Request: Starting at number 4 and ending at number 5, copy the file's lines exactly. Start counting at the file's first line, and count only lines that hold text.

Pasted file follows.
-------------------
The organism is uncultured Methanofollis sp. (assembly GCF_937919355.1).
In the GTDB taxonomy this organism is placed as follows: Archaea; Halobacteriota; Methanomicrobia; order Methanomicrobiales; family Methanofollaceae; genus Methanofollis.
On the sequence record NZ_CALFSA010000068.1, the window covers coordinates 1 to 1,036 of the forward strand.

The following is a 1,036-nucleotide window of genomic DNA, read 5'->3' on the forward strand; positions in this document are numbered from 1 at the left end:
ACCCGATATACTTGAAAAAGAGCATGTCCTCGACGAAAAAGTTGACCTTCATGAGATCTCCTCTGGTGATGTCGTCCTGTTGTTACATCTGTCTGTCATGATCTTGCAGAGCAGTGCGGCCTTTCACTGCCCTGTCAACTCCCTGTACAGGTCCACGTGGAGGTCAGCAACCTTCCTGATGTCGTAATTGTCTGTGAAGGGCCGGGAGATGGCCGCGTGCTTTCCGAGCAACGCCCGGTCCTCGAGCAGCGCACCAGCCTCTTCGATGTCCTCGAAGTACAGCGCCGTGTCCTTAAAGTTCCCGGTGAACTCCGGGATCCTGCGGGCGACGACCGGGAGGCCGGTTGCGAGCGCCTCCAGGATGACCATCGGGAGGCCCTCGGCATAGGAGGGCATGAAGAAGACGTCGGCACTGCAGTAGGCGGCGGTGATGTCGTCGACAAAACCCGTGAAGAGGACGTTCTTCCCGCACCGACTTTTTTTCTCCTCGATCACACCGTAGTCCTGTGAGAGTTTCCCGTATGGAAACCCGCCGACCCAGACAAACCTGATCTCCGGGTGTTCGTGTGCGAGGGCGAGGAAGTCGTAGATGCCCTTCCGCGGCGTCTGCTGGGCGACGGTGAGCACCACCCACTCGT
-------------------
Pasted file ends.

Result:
The following is a 1,036-nucleotide window of genomic DNA, read 5'->3' on the forward strand; positions in this document are numbered from 1 at the left end:
ACCCGATATACTTGAAAAAGAGCATGTCCTCGACGAAAAAGTTGACCTTCATGAGATCTCCTCTGGTGATGTCGTCCTGTTGTTACATCTGTCTGTCATGATCTTGCAGAGCAGTGCGGCCTTTCACTGCCCTGTCAACTCCCTGTACAGGTCCACGTGGAGGTCAGCAACCTTCCTGATGTCGTAATTGTCTGTGAAGGGCCGGGAGATGGCCGCGTGCTTTCCGAGCAACGCCCGGTCCTCGAGCAGCGCACCAGCCTCTTCGATGTCCTCGAAGTACAGCGCCGTGTCCTTAAAGTTCCCGGTGAACTCCGGGATCCTGCGGGCGACGACCGGGAGGCCGGTTGCGAGCGCCTCCAGGATGACCATCGGGAGGCCCTCGGCATAGGAGGGCATGAAGAAGACGTCGGCACTGCAGTAGGCGGCGGTGATGTCGTCGACAAAACCCGTGAAGAGGACGTTCTTCCCGCACCGACTTTTTTTCTCCTCGATCACACCGTAGTCCTGTGAGAGTTTCCCGTATGGAAACCCGCCGACCCAGACAAACCTGATCTCCGGGTGTTCGTGTGCGAGGGCGAGGAAGTCGTAGATGCCCTTCCGCGGCGTCTGCTGGGCGACGGTGAGCACCACCCACTCGT